My brother, Kyle, was born with a very rare condition called Nablus Syndrome. There are less than 15 documented cases in the world. It is a microdeletion of the chromosome 8q22 and is characterized as a mask-like facial appearance along with other distinct malformations of the body.
As Kyle’s older sister, I’ve watched him overcome so many medical and emotional challenges throughout his youth and develop into a remarkable young man. I may be the elder sister, yet he has taught me so much. I watched Kyle grow up dependent on his trach and vent to breathe, endure countless surgeries, undergo hours of doctors and specialists visits, and deal with the emotional stress of life that comes with having a facial difference. It has all given me a unique perspective on life. And an unwavering admiration for my brother.
Kyle has taught me that, no matter what you look like on the outside, it’s what’s on the inside that matters. The strength Kyle has and the confidence he exudes, despite his unique look, is truly amazing. He shows me every day that anything is possible.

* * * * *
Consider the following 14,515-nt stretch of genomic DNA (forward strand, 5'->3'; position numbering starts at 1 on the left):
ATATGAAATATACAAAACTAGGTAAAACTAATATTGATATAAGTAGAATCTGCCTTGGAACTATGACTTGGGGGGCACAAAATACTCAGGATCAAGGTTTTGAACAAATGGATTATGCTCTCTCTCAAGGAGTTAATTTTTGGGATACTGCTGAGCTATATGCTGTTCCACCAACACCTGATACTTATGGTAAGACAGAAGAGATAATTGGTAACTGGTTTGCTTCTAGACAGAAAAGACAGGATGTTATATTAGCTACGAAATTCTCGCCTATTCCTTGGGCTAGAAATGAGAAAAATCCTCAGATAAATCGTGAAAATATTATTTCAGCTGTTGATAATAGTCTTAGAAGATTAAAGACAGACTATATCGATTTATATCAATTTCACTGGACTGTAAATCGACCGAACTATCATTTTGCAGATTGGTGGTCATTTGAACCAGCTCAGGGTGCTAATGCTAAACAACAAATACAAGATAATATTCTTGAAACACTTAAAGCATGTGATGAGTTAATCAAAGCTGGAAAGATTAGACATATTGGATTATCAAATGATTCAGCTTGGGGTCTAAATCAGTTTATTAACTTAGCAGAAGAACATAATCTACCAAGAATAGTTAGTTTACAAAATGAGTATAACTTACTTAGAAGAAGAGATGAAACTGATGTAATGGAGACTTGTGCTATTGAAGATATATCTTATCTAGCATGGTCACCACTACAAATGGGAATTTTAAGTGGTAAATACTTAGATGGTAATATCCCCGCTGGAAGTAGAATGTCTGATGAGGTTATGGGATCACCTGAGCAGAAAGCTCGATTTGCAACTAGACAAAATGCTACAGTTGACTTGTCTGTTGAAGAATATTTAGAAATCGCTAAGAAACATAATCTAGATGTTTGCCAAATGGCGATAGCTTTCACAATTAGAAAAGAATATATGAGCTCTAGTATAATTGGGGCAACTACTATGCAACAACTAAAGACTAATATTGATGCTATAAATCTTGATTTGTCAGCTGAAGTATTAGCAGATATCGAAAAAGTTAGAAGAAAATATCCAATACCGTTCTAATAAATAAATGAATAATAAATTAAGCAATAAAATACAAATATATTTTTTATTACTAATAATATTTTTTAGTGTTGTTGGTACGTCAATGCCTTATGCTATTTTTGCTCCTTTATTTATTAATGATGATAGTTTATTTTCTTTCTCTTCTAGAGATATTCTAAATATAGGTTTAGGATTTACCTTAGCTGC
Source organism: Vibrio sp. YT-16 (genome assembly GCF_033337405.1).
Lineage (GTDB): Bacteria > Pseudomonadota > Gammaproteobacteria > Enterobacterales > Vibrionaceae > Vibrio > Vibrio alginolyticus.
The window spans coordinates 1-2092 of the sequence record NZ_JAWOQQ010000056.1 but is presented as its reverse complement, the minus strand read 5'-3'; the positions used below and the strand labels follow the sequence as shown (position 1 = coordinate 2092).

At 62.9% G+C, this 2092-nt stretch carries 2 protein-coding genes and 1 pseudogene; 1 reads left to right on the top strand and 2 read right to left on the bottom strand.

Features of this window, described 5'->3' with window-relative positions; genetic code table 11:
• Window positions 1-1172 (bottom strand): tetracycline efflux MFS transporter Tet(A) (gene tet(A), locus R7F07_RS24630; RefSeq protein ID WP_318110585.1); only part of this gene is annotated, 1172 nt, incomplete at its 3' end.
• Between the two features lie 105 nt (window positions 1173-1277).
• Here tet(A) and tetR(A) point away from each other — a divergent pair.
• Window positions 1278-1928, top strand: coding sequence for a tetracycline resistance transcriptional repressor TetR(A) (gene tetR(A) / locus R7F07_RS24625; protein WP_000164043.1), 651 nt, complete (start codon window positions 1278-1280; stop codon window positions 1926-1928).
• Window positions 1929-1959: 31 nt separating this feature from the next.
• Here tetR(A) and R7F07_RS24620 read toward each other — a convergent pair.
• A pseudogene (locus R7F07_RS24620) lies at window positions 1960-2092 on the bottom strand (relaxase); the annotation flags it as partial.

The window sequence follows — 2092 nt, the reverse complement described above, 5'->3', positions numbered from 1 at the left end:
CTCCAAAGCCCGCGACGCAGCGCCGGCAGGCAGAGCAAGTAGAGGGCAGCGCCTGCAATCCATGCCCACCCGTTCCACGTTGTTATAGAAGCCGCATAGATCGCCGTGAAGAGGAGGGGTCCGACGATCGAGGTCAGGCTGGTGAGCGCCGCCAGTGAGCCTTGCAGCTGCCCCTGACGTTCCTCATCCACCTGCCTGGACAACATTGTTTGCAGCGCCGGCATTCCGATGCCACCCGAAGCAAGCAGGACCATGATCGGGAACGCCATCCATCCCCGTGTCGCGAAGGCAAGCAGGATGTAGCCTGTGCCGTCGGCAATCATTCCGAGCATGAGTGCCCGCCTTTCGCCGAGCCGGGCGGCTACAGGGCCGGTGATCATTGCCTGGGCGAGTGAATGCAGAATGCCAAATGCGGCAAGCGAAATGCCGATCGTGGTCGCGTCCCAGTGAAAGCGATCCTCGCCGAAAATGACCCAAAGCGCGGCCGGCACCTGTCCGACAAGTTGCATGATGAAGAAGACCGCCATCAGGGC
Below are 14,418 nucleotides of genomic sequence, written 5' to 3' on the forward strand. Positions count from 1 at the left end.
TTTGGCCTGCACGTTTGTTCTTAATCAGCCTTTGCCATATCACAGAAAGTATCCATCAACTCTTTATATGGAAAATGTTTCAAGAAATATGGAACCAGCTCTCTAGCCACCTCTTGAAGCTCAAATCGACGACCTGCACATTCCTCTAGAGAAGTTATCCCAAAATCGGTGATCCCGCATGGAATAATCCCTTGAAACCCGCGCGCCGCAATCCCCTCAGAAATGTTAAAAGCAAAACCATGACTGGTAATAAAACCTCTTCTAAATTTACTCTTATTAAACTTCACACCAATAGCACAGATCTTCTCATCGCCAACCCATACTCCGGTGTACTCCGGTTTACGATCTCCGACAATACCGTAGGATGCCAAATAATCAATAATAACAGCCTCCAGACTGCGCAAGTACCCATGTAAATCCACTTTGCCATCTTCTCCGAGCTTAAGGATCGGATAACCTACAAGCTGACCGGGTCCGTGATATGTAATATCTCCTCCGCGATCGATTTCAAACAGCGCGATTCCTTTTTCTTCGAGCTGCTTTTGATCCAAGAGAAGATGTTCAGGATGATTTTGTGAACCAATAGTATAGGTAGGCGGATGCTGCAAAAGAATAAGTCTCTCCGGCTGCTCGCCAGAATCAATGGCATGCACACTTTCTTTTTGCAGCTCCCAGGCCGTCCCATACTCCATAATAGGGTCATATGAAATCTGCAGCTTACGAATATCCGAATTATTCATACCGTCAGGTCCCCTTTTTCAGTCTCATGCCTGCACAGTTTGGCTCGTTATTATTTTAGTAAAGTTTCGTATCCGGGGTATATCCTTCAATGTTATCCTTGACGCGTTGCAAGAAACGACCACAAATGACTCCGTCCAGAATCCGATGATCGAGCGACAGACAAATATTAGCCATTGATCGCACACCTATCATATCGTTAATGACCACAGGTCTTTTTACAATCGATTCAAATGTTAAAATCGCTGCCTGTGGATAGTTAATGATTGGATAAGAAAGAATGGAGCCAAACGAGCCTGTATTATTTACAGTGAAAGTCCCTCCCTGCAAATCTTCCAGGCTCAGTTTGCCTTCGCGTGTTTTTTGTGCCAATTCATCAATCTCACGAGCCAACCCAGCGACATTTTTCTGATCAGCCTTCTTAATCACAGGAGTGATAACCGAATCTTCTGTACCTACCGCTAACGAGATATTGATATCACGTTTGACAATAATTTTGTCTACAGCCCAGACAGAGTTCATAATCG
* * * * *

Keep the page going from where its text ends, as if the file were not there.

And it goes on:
There are times when kids – and adults – have shied away from Kyle, or simply stare at him incessantly, because of the way he looks. It’s their loss not getting to know him, because, once you do, you realize just how smart he is and fun to be around. Not to mention how passionate he is about sports!
Kyle is an inspiration to me and so many others. I see firsthand the impact he has had on our own family and the positive impact he has had – and continues to have – on every person he meets.
“Kyle shows me every day that anything is possible.” – Erin
If you are a craniofacial patient or a family member and wish to join a Virtual Support Group, please email Dina Zuckerberg, Director of Family Programs, at Dina@myFace.org.